Security costs money. Risks are proliferating. More security will be needed, which means more money will be spent. For these reasons, odds are that security, and security spending, are on your mind whether you are in the IT trenches or part of the C-suite. Gartner predicts security spending will reach $101 billion by 2018 and MarketsandMarkets forsees spending approaching $170 billion by 2020.
Like a stock portfolio, retirement plan, or any investment, enterprises must make decisions as to how to allocate funding for maximum return. I touched on this a few months ago in when I said that the goal is to get the most protection and greatest capability to detect intrusion for the money spent. Your security investment portfolio must be rebalanced as new options become available and new threats emerge.
As with any investment, past performance is not a guarantee of future success. The same is true of your investment in security. The world changes and it demands that we re-evaluate our options. For a long time security meant building an impregnable wall that hackers could not get through. It has become abundantly clear, however, that no wall is too high or too thick. That does not mean that firewalls and network protection are not necessary. The marauding horde is certainly still out there and needs to be stopped at the gate.
More recently, end point security that protects and validates the connection between valuable repositories and the exploding number of end-user devices being deployed—tablets, mobile phones, cloud-connected devices as well as laptops and desktops—has been a prominent part of the mix. That too remains an essential component to a portfolio.
But now a new reality means that a high performance security portfolio must further diversify to contend with a new, strikingly different, and unavoidable assumption that runs counter to those other investments: the bad guys are going to get in. State-level, state-sponsored attacks and the most sophisticated criminals are simply undeterred by your past portfolio. Their new attacks succeed because they impersonate your legitimately credentialed employees and devices.
So if you must assume that bad actors are already inside the walls, you need to turn some of that security spend inward. Putting more locks on the garage door is not enough if the criminal has a good crowbar and you leave the keys to the Ferrari in the ignition. Nor is simply offering further training to employees to be smart about passwords and network security (although that need hasn’t gone away) going to be enough.
Instead, the next phase of developing your security portfolio needs to focus on what goes on within your networks and systems. It requires a new breed of tools working in tandem that alert us and take action in minutes, hours or days rather than the current norm of weeks or months for the most sophisticated state-caliber attacks. Here are a few examples of innovations to consider when diversifying your security portfolio:
Identity and access management: Companies like SecureAuth strengthen your identity security, moving beyond username/password and even two-factor authentication by using adaptive access control to fine-tune the ways people can access your system. The objective is to increase confidence that you know who is accessing your system, providing easy access when the right people seek entry from within well-defined, safe environments, while throwing up verification barriers when people behave outside the norm, whether it’s a staffer on holiday or some guy hacking into your system from a café in Russia.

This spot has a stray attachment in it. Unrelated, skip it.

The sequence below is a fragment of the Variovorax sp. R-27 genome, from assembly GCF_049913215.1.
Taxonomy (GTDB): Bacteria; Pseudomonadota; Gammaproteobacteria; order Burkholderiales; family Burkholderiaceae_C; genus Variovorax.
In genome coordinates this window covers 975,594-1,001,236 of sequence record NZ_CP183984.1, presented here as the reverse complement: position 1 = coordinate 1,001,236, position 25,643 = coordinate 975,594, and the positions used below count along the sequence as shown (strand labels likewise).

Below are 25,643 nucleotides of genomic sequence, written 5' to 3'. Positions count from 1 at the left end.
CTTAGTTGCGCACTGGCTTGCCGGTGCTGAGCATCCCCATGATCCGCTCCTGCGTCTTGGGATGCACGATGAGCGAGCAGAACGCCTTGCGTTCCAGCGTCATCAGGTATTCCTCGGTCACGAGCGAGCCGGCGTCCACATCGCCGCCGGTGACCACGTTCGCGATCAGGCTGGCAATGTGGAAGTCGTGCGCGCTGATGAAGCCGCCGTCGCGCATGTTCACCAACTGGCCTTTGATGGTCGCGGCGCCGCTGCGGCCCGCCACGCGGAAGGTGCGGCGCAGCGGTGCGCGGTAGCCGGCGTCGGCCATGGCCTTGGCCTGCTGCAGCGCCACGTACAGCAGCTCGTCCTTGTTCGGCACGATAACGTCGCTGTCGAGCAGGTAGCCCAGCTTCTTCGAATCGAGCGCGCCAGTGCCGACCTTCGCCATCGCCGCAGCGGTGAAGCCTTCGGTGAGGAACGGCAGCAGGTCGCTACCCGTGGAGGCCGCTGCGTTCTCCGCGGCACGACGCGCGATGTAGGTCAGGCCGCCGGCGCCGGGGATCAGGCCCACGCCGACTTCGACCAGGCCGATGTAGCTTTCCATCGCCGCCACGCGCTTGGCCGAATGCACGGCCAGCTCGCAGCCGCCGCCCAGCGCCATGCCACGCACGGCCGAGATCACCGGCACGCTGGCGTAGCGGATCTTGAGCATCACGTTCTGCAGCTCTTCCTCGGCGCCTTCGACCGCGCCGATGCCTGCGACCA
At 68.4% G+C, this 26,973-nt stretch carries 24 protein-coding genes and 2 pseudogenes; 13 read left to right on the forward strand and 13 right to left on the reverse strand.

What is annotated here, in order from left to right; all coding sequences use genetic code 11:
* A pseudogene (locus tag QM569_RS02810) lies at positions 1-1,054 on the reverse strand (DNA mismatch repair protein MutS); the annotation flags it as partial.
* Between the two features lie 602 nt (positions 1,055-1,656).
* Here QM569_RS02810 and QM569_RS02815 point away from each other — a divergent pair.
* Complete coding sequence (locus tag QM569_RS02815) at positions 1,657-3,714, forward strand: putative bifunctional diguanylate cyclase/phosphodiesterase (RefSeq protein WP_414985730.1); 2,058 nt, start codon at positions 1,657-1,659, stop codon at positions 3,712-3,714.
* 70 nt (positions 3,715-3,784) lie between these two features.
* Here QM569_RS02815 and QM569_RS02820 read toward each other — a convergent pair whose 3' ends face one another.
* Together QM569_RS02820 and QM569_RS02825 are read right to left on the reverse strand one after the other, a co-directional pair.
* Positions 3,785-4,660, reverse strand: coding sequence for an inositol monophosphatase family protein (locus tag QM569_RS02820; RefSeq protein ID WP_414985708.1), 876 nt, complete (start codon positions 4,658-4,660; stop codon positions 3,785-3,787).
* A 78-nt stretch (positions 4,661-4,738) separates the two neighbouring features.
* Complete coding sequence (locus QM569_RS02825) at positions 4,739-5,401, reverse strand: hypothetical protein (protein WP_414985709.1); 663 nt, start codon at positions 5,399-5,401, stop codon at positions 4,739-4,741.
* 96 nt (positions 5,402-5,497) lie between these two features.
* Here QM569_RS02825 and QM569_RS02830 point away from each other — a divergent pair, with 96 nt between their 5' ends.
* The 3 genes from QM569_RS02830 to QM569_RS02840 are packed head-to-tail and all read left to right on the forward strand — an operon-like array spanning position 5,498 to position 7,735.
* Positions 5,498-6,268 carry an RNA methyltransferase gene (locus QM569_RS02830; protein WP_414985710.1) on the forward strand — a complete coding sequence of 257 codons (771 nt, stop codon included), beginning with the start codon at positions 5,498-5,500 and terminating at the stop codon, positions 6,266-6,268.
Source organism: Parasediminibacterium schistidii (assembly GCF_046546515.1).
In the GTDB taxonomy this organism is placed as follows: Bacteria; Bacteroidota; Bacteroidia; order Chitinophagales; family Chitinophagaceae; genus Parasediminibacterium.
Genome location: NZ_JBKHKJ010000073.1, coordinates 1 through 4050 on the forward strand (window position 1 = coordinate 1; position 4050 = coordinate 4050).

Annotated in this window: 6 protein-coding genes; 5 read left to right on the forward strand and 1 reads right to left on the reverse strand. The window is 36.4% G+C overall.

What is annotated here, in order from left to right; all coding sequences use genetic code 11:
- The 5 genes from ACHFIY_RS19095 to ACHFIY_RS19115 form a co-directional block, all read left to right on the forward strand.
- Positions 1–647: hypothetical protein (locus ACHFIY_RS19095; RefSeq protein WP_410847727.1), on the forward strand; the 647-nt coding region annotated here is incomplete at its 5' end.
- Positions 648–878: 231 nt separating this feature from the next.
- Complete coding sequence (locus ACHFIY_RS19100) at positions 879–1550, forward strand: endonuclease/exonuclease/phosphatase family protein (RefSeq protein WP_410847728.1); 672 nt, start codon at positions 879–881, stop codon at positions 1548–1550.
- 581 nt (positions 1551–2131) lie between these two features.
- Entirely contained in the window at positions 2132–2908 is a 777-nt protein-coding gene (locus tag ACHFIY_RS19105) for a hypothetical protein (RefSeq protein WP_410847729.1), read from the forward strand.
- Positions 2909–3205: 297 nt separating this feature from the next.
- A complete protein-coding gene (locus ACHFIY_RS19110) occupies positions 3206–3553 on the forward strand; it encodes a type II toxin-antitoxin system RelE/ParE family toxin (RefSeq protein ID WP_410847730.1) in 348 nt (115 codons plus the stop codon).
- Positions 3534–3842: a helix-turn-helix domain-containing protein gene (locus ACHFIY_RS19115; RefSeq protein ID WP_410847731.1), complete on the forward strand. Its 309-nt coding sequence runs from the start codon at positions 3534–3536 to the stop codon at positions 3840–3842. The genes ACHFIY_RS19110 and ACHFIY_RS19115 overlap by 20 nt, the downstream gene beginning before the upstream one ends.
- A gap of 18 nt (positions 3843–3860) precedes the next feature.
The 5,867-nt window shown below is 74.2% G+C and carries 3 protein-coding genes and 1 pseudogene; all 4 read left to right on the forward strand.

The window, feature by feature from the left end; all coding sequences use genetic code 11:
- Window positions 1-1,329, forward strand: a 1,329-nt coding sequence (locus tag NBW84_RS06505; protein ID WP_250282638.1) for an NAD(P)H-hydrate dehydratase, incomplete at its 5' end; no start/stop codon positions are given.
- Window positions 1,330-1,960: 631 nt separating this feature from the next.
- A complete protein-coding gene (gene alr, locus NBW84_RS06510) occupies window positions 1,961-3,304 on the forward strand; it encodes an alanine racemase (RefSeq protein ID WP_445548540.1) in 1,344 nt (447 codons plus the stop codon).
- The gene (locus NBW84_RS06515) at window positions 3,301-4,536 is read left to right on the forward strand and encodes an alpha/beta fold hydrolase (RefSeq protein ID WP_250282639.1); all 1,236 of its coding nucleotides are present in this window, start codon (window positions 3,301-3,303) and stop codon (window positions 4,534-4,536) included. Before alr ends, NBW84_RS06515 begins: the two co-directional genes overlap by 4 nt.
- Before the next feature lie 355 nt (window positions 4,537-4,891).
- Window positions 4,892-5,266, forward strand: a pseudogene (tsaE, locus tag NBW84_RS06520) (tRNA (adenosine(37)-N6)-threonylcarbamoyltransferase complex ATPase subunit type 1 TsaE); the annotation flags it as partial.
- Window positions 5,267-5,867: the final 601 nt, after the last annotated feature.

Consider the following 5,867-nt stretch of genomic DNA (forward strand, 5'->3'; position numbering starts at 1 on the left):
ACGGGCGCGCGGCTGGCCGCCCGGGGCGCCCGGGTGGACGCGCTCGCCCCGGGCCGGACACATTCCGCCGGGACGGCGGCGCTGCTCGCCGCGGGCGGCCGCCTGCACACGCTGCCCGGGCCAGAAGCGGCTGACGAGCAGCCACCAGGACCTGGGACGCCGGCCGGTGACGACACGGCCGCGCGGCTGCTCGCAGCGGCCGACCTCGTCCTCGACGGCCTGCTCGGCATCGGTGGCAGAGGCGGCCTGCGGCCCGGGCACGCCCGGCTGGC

User/Entity behavior analytics: Companies like Fortscale apply sophisticated data and behavior analysis to identify anomalous behavior inside your network. This is more than detecting fraud by employees. This can also be about detecting high-powered, state-level actors who might be poking around inside your systems using legitimate (but stolen) credentials. They look for entities (human or software) who at first glance appear to be legitimate users, then recognize when their activities deviate from an established norm. So, when a CSR suddenly starts entering administrator passwords on a critical database server, flags go up and you can take action.
Protect the most privileged: What hackers want most is access at the highest levels—administrator privileges and root-level access. Companies like CyberArk focus exclusively on putting a layer of protection around those highest value identities and accounts, so when hackers get inside, the crown jewels of the enterprise are still secure. High-resolution infrastructure intelligence: Gigamon looks to enhance security by gathering data from a wide variety of sources, transforming it into a consistent form, thereby maximizing your intelligence about your entire computing infrastructure. In effect it makes your other security procedures smarter by capturing and sharing data about your environment.
These are just a few of the new choices that a chief security officer has to improve the portfolio of security to address the new world of threats. Security is an evolving challenge. In order to succeed in your defense, your security portfolio also needs to evolve, striking a balance between past, proven techniques and further diversification in new areas to address the changing threat landscape. The art to this is deciding which of the new solutions is the best fit to your needs and then to allocate spending, like a portfolio manager, to maximize the security achieved for the money spent.